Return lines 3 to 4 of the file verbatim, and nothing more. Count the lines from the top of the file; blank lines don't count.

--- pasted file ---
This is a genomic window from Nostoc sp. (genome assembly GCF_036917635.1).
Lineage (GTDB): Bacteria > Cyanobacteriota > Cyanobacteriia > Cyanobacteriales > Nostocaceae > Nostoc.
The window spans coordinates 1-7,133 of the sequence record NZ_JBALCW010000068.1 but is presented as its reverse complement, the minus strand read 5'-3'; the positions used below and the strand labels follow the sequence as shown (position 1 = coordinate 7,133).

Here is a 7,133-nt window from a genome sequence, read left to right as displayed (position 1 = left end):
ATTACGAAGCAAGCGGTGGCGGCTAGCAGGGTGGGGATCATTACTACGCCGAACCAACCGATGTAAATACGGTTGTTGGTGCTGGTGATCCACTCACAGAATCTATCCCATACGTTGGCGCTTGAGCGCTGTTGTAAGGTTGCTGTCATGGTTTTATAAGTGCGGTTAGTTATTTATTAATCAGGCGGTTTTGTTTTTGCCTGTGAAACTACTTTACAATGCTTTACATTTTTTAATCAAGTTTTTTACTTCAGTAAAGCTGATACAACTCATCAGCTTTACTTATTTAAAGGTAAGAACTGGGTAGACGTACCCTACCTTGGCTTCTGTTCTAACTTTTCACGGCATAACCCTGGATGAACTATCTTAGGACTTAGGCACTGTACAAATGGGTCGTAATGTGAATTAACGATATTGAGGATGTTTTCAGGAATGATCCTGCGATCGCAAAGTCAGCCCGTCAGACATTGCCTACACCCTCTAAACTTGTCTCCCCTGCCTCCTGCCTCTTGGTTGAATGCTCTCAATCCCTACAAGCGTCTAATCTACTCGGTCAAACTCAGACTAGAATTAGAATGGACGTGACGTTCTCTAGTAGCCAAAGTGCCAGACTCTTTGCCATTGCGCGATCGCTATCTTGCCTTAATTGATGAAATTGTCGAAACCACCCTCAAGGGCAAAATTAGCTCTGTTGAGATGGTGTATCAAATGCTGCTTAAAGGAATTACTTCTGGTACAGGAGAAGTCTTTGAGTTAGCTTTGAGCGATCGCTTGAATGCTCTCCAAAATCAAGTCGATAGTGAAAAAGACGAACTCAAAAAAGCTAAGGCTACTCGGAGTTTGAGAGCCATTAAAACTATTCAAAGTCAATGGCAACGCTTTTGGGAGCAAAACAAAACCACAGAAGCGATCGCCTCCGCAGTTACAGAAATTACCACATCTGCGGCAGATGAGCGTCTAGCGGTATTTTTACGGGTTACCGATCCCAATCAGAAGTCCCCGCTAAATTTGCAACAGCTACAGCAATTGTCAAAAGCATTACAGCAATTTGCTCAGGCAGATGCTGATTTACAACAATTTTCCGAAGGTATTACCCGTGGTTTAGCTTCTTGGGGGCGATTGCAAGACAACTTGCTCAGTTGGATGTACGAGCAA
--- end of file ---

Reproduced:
The window spans coordinates 1-7,133 of the sequence record NZ_JBALCW010000068.1 but is presented as its reverse complement, the minus strand read 5'-3'; the positions used below and the strand labels follow the sequence as shown (position 1 = coordinate 7,133).

Here is a 7,133-nt window from a genome sequence, read left to right as displayed (position 1 = left end):